For the citizens of the rebirthed nation not yet two decades old, the liberation from occupation to the reunification of the Eternal City of Jerusalem was more than a military triumph—the Six-Day War altered the course of history.
Attempts to generate peaceful coexistence on the part of ancient Israel were met with obstinate refusal to cooperate. Squatters from neighboring lands were committed to hostility and any hope for peaceful resolution was blocked by their premeditated, continuous and unrelenting aggression. Today, it seems nothing’s changed.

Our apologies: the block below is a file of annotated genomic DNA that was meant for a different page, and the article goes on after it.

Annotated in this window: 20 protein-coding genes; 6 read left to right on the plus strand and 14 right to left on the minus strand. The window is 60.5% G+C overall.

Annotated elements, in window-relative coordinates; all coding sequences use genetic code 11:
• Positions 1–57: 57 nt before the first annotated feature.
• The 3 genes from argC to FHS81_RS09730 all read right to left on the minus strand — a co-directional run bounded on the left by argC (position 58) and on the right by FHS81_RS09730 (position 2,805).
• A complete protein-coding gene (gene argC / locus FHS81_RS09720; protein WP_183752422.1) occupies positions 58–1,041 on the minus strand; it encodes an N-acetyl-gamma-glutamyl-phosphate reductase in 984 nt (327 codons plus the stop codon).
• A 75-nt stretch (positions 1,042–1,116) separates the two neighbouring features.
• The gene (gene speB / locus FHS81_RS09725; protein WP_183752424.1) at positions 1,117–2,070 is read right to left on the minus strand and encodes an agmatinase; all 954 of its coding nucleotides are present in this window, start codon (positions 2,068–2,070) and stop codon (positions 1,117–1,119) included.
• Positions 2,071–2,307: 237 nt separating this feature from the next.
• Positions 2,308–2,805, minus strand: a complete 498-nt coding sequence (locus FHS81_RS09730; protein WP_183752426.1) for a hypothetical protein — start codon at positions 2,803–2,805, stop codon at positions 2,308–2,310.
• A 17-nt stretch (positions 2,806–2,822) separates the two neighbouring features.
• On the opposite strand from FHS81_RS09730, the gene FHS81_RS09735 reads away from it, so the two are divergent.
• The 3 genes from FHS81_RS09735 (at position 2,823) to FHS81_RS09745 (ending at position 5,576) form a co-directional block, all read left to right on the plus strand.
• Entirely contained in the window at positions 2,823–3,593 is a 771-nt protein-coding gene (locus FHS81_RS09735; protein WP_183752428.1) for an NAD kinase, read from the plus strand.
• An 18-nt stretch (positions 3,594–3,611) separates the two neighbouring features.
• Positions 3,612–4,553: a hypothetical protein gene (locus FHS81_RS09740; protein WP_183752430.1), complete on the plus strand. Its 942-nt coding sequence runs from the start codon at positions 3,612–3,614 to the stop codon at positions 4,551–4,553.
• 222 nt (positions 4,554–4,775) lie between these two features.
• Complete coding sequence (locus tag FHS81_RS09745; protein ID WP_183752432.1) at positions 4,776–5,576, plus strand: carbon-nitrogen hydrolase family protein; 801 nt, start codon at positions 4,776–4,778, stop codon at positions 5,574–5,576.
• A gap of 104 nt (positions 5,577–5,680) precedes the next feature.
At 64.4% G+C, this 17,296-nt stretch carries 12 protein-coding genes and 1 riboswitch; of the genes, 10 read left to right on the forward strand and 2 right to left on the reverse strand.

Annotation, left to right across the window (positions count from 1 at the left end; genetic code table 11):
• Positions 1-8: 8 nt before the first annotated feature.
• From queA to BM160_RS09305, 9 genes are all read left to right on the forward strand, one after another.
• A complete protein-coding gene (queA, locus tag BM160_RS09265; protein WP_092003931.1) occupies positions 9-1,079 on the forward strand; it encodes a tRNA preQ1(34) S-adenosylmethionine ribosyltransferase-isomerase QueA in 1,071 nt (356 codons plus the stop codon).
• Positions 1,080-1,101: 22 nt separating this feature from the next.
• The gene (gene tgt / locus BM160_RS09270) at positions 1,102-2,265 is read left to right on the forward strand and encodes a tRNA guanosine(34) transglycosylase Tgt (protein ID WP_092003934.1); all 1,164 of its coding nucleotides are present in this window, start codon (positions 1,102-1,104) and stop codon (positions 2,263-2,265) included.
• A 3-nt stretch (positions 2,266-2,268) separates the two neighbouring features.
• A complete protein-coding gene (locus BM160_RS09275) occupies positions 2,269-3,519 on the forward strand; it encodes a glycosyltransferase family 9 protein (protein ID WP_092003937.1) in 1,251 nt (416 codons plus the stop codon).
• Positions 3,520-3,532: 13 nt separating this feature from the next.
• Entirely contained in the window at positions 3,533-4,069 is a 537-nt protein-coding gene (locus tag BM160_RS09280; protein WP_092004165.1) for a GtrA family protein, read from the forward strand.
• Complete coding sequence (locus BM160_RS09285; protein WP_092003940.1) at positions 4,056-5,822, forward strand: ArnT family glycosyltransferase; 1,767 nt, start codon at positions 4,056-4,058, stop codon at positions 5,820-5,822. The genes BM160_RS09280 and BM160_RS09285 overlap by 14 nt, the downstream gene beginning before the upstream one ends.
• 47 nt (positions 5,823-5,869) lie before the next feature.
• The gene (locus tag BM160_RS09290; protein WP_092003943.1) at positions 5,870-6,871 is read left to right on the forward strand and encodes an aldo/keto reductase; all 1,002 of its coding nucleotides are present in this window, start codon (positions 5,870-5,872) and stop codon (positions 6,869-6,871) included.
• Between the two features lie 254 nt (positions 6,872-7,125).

Two decades and three administrations have passed since Public Law 104–45—Nov. 8, 1995 was approved by Congress. Every six months, presidents have routinely postponed the U.S. Embassy move via waiver for fear of antagonizing Israel’s enemies—a strategy that failed to achieve the objective.
Therefore the Jews of the villages who dwelt in the unwalled towns celebrated the fourteenth day of the month of Adar with gladness and feasting, as a holiday, and for sending presents to one another.
The tragic reality is that when Hitler targeted the Jewish people, the faith community turned a blind eye.